tween two Mexican prisoners at the
Utah state prison here, where both
were serving terms for robbery.
Armed with a razor blade, J. A.
Sanchez stabbed and killed Ruben
Flores, but not until after he had
been severely cut with a scissors
blade used by the other man as a duel
Turks Demand Change.
Constantinople. The Turkish gov
ernment has addressed a note to the
powers asserting that It cannot agree
to a continuance of foreign embassies
in Constantinople. It demands the
transfer of the ambassles to Angora,
in Asiatic Turkey, the present seat
of the government. The declaration
asserts that the government Is pre
pared to offer sufficient embassy
sites in Angora.
Salem. There were five fatalities
in Oregon due to industrial accidents
in the week ending March 26. accord
ing to a report issued Saturday by
the state industrial accident commis
sion. , ;
Oregon City. The annual spring
salmon run has commenced here. Sev
eral large fish have been caught by
local sportsmen and fishermen pre
dict that the run of salmon will be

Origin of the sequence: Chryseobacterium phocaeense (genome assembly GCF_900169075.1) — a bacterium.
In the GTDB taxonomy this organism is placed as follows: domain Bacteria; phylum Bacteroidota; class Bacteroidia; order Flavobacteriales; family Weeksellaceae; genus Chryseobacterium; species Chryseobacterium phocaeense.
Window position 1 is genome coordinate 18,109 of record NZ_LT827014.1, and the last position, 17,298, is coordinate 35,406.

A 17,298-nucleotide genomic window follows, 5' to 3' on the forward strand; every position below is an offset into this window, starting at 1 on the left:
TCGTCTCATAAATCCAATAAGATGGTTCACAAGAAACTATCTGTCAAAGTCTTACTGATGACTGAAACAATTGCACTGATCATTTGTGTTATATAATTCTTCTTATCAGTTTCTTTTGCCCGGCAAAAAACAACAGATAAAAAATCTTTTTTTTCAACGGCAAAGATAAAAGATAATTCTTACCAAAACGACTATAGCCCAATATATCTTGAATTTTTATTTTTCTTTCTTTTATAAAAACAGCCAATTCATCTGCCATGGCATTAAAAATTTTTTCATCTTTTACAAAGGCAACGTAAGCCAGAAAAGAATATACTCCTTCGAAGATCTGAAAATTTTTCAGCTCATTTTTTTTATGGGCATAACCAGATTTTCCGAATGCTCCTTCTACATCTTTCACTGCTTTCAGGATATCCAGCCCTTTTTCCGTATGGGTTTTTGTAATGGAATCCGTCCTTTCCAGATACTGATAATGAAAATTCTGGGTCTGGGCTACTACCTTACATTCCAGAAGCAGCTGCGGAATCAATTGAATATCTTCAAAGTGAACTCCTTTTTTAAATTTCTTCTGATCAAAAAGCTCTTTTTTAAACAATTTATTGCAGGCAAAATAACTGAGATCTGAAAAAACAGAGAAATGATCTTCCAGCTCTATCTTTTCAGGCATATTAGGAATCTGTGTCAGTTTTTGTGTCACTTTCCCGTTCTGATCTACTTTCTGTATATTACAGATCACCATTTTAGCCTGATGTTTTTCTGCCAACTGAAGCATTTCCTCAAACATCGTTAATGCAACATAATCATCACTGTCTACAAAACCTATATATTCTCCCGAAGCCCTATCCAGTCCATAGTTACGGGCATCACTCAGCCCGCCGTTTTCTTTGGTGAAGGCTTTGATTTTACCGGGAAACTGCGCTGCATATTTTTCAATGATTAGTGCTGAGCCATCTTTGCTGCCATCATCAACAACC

in full swirg in a few weeks.
Bend. Tentative dates for the
homemakers' institute, the first of its
kind to be held in central Oregon, are
July 7, 8, 9 and 10, it is announced
by W. T. McDonald, county "agricul
turist, in Bend Saturday from Red
mond. Salem. The work of collecting the
unpaid part of the state income tax
for the year 1924, based on incomes
for 1923, will get under way Monday,
according to announcement made here
Saturday by Earl Fisher, state tax
Portland. Residents of Multnomah,
Capitol Hill and Ryan Place brought a
long fight for a new water system
to a close Saturday in a bond election
in which an issue of $95,000 with
which to start the work was approv
ed by a vote of 408 to 134.
Molalla. Plana for the new Union
high school building have been com
pleted and the contract will soon be
awarded. Construction will begin as
soon as weather conditions are favor